Rosita Armytage Is An Anthropologist And Political Scientist Specializing In Global Development, Governance Reform, And Social Class. She Currently Advises The Australian Government On Aid Effectiveness And Development Strategy.
BIG CAPITAL IN AN UNEQUAL WORLD
Following the hidden lives of the global ?1%?, this book examines the networks, social practices, marriages, and machinations of the elite in Pakistan. In doing so, it reveals the daily, even mundane, ways in which elites contribute to and shape the inequality that characterizes the modern world. Operating in a rapidly developing economic environment, the experience of Pakistan?s wealthiest and most powerful members contradicts widely held assumptions that economic growth is leading to increasingly impersonalized and globally standardized economic and political structures.
?This is a fascinating ethnography of the ?micro-politics of elite lives??a depressing but important read and a necessary corrective to every study of Pakistan that concludes with an aspirational list of policy reforms.? ? Journal of the Royal Anthropological Institute (JRAI)
?Through remarkable access, rich descriptions, and incisive analyses, the author deepens our understanding of the reproduction of elites and inequalities. She provides important insights into the spaces and relationships through which capital is accumulated, channeled, and secured by elites, all the while taking seriously the question of gender, ?race,? nation, and sexuality as it relates to class formation. Her book provides a rich resource for future research to explore old and new forms of elite integration and division?In an increasingly interdependent and unequal world, books like this enable us to better understand the consequences of elite formations for all of our lives.? ? FOCAAL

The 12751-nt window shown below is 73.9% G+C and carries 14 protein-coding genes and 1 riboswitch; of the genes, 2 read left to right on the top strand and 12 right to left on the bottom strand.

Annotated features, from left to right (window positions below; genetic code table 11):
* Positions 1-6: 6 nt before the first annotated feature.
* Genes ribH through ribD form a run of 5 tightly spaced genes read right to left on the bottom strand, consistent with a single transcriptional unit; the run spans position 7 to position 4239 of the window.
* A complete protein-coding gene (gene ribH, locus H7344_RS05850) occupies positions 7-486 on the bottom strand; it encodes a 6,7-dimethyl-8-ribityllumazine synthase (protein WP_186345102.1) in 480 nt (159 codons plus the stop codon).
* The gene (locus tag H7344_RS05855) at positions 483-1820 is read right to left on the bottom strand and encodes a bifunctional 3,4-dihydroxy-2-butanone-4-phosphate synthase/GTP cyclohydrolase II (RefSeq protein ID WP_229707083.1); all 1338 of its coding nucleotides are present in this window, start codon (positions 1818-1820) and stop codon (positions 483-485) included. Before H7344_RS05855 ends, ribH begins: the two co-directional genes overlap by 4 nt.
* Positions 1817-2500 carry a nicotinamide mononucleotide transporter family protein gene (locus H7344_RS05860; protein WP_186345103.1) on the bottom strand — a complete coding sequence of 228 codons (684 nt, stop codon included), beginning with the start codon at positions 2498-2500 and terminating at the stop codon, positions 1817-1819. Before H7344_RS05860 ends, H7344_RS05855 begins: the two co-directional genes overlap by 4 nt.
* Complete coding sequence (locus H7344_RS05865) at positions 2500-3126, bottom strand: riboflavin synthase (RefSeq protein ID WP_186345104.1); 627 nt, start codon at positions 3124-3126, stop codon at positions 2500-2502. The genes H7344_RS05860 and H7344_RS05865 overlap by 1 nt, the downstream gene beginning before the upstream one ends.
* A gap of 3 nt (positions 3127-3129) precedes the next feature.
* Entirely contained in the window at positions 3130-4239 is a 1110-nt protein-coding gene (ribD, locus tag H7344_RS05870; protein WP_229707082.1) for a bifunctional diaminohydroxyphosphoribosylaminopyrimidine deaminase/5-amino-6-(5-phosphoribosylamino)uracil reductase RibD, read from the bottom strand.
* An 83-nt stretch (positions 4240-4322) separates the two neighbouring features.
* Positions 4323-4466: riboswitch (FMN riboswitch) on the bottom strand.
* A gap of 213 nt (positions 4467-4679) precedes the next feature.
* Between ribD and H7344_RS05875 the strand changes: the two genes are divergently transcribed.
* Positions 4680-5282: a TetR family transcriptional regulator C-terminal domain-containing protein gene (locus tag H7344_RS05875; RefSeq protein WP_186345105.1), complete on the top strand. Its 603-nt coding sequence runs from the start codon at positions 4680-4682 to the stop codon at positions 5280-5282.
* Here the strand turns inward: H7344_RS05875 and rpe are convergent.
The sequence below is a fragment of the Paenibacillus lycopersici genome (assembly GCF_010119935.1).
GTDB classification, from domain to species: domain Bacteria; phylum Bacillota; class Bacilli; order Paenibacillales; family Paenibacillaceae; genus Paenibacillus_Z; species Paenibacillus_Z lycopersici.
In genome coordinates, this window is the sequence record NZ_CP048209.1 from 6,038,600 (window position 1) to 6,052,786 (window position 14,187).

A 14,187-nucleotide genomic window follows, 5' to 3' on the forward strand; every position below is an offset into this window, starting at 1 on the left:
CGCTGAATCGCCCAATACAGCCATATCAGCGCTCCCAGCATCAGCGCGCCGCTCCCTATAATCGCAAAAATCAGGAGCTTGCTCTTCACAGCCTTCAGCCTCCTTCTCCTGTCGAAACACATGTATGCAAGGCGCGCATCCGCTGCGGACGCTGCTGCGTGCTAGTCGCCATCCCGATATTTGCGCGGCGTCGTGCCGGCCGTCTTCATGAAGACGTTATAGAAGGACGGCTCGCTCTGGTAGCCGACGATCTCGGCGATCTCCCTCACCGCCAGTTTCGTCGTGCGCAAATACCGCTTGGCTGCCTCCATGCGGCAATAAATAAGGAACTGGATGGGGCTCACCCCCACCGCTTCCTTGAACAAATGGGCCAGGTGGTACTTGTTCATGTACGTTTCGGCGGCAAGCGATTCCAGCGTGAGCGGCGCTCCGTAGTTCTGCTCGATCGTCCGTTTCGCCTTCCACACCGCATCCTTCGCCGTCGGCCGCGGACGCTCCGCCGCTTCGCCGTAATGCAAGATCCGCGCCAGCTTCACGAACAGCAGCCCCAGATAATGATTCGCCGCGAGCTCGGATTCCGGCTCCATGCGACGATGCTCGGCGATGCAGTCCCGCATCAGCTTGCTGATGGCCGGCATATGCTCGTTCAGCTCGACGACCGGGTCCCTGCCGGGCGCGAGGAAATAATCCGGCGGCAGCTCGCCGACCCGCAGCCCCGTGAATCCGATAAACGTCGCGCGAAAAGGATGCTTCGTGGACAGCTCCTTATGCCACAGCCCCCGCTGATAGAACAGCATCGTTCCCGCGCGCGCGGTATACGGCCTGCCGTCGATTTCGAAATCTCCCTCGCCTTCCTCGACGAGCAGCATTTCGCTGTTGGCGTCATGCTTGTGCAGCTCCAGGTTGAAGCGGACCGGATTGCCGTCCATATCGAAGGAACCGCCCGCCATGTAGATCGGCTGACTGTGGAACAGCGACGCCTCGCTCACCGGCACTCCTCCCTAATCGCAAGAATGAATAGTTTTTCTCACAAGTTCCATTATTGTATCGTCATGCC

?A rich, very insightful and highly engaging biography of Pakistan?s business and industrial elite.? ? Nafisa Shah, Member of the National Assembly of Pakistan.
?An entertaining, surprising, and lively account of the secret life of the global elite in their particular parochial Pakistani setting. Scholars of Pakistan, of economic and political anthropology, and of development, will all surely look forward to this book with eager anticipation.? ? Caroline Schuster, Australian National University